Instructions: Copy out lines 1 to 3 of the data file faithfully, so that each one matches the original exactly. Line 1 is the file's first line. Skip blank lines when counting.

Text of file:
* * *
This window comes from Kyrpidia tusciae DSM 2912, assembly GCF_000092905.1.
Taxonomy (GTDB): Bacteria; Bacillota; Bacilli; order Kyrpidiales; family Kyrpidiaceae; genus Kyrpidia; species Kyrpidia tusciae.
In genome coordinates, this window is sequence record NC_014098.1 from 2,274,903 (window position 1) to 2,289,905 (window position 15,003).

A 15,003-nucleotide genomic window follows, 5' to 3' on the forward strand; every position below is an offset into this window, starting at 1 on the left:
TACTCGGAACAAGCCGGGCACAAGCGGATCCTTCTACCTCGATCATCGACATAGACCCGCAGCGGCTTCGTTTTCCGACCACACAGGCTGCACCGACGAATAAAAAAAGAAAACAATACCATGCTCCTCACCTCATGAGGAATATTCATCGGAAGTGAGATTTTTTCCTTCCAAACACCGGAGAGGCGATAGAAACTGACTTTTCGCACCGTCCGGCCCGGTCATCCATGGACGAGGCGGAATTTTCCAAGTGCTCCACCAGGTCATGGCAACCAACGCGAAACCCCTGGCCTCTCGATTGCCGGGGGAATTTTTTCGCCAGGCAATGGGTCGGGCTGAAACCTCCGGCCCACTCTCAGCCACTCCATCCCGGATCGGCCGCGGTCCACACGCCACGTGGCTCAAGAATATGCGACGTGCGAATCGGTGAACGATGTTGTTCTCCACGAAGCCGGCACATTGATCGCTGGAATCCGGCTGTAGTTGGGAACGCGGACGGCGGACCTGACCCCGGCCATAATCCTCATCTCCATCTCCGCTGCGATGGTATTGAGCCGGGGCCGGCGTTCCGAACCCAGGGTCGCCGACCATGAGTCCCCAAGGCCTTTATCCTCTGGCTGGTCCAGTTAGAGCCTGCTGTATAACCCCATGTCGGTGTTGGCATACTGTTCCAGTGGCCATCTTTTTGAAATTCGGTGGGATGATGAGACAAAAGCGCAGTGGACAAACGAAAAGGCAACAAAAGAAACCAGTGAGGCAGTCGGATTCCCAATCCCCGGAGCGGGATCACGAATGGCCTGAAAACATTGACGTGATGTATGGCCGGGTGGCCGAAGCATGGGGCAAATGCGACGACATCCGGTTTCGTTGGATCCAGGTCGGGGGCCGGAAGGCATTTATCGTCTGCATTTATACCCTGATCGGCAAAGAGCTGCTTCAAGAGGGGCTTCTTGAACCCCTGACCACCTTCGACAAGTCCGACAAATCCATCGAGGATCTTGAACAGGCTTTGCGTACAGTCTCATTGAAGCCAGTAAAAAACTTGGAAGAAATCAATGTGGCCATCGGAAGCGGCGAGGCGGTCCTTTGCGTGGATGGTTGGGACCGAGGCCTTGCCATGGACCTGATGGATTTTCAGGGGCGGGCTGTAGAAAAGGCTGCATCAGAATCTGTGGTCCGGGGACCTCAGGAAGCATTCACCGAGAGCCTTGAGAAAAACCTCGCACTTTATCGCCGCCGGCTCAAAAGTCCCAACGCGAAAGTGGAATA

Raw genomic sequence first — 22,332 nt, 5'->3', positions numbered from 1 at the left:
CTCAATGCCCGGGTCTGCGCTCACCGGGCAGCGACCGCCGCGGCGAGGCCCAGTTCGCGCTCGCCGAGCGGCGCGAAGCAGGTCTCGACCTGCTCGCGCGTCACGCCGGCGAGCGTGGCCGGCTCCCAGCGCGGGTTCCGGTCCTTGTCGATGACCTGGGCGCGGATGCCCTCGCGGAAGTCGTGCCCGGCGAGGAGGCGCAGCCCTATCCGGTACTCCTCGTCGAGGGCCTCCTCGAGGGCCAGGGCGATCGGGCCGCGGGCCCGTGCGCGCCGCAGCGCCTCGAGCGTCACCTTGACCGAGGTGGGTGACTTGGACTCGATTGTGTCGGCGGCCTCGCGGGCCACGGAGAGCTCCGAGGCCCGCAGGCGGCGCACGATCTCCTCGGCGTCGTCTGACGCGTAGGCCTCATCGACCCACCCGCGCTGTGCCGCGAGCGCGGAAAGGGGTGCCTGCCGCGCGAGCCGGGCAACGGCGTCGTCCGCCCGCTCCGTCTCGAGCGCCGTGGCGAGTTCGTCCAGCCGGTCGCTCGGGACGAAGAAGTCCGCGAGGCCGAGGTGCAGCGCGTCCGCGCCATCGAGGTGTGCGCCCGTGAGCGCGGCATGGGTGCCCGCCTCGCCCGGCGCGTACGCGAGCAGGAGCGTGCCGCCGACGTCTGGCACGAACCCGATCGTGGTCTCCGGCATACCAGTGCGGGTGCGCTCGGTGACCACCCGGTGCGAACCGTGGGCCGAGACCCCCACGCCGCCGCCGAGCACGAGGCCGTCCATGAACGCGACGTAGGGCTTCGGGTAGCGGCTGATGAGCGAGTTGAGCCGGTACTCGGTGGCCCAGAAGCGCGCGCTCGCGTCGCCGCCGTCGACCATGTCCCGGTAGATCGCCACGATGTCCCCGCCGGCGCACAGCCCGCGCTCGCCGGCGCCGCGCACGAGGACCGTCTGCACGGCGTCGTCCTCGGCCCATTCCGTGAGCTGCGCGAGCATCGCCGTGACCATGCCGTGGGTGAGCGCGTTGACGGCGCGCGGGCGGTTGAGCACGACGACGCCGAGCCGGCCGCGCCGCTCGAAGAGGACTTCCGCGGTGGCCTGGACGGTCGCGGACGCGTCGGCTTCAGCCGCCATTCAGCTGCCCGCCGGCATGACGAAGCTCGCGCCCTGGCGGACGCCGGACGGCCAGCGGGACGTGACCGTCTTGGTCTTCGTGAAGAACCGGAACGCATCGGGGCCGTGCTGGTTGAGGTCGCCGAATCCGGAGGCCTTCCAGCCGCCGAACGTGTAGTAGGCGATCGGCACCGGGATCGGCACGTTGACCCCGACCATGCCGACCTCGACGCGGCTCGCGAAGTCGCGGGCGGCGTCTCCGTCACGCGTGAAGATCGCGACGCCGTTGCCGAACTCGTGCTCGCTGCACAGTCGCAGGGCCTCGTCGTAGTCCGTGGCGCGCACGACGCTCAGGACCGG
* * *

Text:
This window comes from Kyrpidia tusciae DSM 2912, assembly GCF_000092905.1.
Taxonomy (GTDB): Bacteria; Bacillota; Bacilli; order Kyrpidiales; family Kyrpidiaceae; genus Kyrpidia; species Kyrpidia tusciae.
In genome coordinates, this window is sequence record NC_014098.1 from 2,274,903 (window position 1) to 2,289,905 (window position 15,003).